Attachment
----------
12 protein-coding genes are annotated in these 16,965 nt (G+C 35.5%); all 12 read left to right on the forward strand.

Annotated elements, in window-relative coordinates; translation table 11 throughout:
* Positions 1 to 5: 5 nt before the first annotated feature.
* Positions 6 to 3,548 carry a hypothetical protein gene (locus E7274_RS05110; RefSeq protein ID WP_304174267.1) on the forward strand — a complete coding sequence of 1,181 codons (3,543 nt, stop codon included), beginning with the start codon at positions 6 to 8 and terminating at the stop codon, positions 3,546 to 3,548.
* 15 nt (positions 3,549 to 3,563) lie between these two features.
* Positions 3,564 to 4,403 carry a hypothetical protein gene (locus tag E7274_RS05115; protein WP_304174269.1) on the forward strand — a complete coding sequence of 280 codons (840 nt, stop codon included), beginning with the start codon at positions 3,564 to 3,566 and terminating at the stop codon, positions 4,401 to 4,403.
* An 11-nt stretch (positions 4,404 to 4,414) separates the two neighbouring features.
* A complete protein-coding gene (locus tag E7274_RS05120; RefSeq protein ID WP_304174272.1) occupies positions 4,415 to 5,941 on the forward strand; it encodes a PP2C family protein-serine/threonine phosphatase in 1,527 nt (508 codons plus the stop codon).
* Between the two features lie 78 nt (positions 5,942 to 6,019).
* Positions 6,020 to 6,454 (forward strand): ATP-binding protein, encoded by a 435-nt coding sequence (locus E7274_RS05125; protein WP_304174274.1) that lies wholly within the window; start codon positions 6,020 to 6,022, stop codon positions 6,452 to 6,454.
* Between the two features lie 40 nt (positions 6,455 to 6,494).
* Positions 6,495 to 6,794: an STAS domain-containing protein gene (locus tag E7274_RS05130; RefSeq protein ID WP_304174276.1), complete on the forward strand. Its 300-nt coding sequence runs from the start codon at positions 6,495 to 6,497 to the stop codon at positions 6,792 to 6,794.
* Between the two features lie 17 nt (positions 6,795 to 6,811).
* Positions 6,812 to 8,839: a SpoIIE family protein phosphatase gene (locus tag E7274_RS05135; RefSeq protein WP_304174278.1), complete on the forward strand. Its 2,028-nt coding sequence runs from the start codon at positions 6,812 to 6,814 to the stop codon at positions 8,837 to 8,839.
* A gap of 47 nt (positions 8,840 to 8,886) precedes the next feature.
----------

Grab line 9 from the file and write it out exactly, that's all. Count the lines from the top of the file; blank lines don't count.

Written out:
* Between the two features lie 78 nt (positions 5,942 to 6,019).